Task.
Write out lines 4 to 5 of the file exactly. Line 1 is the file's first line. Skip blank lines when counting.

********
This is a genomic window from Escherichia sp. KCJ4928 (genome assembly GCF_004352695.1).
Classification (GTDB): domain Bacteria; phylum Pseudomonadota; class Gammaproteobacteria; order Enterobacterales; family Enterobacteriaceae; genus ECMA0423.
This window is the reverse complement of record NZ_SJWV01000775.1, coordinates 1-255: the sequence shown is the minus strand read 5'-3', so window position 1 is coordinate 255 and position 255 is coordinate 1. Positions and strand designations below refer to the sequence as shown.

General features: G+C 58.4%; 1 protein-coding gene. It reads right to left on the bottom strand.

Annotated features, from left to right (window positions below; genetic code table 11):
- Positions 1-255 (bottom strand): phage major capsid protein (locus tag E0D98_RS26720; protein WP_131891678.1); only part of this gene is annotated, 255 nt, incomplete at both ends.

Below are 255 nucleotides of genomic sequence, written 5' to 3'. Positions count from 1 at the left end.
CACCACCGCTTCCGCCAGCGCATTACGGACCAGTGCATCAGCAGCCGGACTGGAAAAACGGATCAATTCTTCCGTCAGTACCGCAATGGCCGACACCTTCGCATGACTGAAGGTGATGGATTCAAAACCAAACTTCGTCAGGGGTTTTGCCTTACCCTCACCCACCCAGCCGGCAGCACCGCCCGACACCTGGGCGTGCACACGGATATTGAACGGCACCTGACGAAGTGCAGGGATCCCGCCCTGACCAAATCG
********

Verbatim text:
General features: G+C 58.4%; 1 protein-coding gene. It reads right to left on the bottom strand.

Annotated features, from left to right (window positions below; genetic code table 11):